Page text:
The Chamberlain announces Hoja. Timur queries majestically:
-- State your business.
After due and proper salutation, Hoja begins:
-- Your Highness, the residents of this village asked me to relay their highest
respects to you. They are quartering one of your battle elephants, but they have
a small worry.
-- May they be blessed. What is their worry?
-- Your Highness, they have noticed that the elephant in their charge appears to
be unhappy with his lot. He may be suffering from loneliness. They desire a
companion for him.
-- Let it be.
Timur seems pleased and orders a pouch of gold coins be given to Hoja. along with
a new suit of clothes. Hoja leaves the Presence of Timur and on the way back, the
delegation reassembles the way it dispersed. They are very curious of the outcome
and wish to share in the good fortune of their Chief-Emissary. Hoja observes
-- You harvest what you sow.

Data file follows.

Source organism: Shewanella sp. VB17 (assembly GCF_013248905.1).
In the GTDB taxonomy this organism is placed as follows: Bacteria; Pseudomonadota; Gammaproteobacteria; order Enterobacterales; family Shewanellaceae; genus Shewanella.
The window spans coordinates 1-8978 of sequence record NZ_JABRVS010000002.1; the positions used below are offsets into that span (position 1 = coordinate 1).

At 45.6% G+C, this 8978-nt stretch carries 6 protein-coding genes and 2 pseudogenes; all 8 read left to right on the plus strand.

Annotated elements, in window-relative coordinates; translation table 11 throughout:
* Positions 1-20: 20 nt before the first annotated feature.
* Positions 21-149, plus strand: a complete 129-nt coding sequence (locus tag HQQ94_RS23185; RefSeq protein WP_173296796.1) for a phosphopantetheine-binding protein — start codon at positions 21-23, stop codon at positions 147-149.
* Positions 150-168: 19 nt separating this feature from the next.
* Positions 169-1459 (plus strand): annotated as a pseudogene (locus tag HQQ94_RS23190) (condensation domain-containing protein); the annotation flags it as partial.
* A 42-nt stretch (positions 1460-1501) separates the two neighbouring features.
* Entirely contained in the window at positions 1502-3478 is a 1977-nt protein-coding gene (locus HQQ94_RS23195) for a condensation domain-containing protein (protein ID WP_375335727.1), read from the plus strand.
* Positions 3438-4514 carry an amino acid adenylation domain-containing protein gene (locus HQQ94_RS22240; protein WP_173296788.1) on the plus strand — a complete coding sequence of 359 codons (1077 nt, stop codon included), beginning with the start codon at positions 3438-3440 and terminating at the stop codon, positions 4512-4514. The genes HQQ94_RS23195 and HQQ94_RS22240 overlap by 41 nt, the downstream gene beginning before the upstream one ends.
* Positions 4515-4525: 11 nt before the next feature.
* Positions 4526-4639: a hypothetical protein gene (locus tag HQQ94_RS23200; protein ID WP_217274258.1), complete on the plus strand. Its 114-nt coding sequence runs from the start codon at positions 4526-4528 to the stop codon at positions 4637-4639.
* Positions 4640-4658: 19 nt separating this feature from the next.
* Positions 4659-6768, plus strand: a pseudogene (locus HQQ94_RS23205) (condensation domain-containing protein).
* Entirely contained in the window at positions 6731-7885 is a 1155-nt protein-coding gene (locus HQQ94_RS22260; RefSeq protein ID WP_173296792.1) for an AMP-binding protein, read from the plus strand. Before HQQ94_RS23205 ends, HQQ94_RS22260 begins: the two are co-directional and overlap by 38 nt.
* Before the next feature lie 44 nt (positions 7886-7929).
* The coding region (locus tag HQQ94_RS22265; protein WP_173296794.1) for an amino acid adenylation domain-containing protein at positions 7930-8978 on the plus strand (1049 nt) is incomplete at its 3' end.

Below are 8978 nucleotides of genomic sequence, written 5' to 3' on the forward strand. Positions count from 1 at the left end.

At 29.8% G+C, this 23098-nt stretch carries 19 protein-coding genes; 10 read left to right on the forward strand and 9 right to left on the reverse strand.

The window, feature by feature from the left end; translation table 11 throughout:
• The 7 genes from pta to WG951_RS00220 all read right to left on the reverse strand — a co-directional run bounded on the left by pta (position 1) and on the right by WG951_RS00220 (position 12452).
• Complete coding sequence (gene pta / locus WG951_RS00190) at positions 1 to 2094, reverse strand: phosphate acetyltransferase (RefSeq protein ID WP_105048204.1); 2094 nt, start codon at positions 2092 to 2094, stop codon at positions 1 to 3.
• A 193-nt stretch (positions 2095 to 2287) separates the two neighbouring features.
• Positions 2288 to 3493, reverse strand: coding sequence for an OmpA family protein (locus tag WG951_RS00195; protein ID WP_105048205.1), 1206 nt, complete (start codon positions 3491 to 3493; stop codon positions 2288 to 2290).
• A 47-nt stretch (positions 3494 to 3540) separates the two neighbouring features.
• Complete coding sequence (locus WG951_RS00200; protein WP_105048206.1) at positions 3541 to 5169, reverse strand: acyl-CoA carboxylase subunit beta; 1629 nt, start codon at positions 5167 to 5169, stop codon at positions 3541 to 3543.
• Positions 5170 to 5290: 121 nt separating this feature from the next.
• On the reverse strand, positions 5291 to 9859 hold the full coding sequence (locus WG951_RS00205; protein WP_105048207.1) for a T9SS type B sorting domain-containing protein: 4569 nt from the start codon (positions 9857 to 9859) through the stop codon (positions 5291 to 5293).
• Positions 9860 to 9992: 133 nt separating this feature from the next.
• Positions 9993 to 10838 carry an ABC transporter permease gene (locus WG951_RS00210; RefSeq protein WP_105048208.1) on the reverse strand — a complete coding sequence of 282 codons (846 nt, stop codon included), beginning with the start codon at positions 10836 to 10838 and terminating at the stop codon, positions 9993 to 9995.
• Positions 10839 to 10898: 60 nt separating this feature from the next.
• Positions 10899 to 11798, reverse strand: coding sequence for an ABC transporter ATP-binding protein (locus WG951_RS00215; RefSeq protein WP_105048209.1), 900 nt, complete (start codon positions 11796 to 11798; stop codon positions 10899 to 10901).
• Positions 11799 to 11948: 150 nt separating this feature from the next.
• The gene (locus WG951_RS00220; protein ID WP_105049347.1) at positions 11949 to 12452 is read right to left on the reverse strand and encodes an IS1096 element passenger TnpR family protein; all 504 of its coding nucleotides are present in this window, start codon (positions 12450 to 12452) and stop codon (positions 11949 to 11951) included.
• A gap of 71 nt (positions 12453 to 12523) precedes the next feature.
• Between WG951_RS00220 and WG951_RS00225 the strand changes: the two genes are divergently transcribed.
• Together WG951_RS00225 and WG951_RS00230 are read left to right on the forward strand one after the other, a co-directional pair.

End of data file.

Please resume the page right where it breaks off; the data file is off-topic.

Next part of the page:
As Nasreddin Hoja becomes more known to Timur, he is invited to the Presence more
often. At one point, Timur wishes to examine the tax records of the nearest town.
The official in charge of the collection is brought before the throne and is
asked to reconcile the revenues with the written record. The official is unable
to please the sovereign. Timur orders:
-- Let him eat the tax books.
The Chamberlains tear the books and present it to the (now ex-official) for his
culinary consumption. Timur gives another order:
-- Hoja, I hereby appoint you the new Tax Collector. Timur's word is law, permits
Time passes. Timur is desirous of investigating the performance of the newly
appointed tax-officer. Nasreddin Hoja is sent for and enters the Presence with a
stack of pide (flat bread) in his arms, with slender lines of accounts
scribbled on them. Timur, recognizing the local staple food, thunders:
-- What insolence! You were ordered to appear with the tax books!
-- Your Highness, these are the tax books. Might I not have to eat them?
Many other stories relate events closer to home. On one occasion, Hoja borrows a
kazan (large cauldron) from his neighbor. When Hoja returns the kazan, the
neighbor sees that there is a small cooking pot in the bottom. He asks